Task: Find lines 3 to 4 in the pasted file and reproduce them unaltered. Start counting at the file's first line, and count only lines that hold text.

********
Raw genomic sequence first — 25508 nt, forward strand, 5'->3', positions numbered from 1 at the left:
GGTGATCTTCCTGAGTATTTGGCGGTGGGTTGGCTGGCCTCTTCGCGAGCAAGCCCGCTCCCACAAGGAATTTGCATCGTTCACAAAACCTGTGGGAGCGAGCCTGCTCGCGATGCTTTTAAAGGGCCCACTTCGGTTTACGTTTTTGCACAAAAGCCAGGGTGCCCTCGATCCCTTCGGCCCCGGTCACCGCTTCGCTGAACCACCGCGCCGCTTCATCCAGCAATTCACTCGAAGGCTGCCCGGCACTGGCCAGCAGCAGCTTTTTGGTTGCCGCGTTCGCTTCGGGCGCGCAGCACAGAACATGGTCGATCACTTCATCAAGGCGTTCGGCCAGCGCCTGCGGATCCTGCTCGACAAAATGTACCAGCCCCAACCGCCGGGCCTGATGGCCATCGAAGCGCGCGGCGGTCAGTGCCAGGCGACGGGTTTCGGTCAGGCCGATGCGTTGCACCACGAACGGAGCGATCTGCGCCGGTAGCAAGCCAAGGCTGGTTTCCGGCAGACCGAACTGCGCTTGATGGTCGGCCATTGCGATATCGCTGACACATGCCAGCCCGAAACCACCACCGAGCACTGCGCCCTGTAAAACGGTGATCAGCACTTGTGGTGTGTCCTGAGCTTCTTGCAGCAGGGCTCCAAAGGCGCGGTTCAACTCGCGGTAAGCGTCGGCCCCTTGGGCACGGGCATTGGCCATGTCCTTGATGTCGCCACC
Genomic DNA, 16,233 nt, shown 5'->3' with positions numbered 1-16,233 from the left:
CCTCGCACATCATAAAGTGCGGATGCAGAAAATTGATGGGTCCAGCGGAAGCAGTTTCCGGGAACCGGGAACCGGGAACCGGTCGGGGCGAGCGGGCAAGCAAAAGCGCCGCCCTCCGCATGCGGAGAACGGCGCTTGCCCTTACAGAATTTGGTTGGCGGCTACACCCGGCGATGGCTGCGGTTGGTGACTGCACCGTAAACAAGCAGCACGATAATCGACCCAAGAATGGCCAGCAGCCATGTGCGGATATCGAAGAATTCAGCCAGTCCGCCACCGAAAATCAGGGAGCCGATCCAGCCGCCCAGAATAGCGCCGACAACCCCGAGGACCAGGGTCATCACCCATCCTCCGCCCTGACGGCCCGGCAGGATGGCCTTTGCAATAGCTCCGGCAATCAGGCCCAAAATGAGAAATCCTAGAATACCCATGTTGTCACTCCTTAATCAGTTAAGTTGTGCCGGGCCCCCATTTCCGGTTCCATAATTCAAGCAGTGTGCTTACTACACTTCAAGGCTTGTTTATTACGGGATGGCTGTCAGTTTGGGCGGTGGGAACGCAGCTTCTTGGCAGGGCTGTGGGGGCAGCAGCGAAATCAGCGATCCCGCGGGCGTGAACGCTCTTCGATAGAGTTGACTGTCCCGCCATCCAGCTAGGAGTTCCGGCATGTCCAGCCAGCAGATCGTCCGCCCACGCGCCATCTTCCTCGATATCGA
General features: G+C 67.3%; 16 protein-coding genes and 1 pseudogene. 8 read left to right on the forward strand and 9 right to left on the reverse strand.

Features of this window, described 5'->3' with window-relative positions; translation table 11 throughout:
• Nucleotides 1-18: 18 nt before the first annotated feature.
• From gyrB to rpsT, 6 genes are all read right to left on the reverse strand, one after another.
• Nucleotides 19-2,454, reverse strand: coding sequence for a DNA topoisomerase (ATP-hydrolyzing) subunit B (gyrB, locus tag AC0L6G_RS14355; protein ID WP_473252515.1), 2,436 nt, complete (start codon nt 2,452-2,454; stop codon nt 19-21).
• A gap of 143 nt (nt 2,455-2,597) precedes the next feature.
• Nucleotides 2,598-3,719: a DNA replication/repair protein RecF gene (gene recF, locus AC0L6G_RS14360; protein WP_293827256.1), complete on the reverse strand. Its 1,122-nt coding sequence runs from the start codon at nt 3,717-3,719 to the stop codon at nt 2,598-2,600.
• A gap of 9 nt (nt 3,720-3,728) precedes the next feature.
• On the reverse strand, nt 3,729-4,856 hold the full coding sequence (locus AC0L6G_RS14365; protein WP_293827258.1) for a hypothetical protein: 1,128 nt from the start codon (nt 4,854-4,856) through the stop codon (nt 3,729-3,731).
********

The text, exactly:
Genomic DNA, 16,233 nt, shown 5'->3' with positions numbered 1-16,233 from the left:
CCTCGCACATCATAAAGTGCGGATGCAGAAAATTGATGGGTCCAGCGGAAGCAGTTTCCGGGAACCGGGAACCGGGAACCGGTCGGGGCGAGCGGGCAAGCAAAAGCGCCGCCCTCCGCATGCGGAGAACGGCGCTTGCCCTTACAGAATTTGGTTGGCGGCTACACCCGGCGATGGCTGCGGTTGGTGACTGCACCGTAAACAAGCAGCACGATAATCGACCCAAGAATGGCCAGCAGCCATGTGCGGATATCGAAGAATTCAGCCAGTCCGCCACCGAAAATCAGGGAGCCGATCCAGCCGCCCAGAATAGCGCCGACAACCCCGAGGACCAGGGTCATCACCCATCCTCCGCCCTGACGGCCCGGCAGGATGGCCTTTGCAATAGCTCCGGCAATCAGGCCCAAAATGAGAAATCCTAGAATACCCATGTTGTCACTCCTTAATCAGTTAAGTTGTGCCGGGCCCCCATTTCCGGTTCCATAATTCAAGCAGTGTGCTTACTACACTTCAAGGCTTGTTTATTACGGGATGGCTGTCAGTTTGGGCGGTGGGAACGCAGCTTCTTGGCAGGGCTGTGGGGGCAGCAGCGAAATCAGCGATCCCGCGGGCGTGAACGCTCTTCGATAGAGTTGACTGTCCCGCCATCCAGCTAGGAGTTCCGGCATGTCCAGCCAGCAGATCGTCCGCCCACGCGCCATCTTCCTCGATATCGA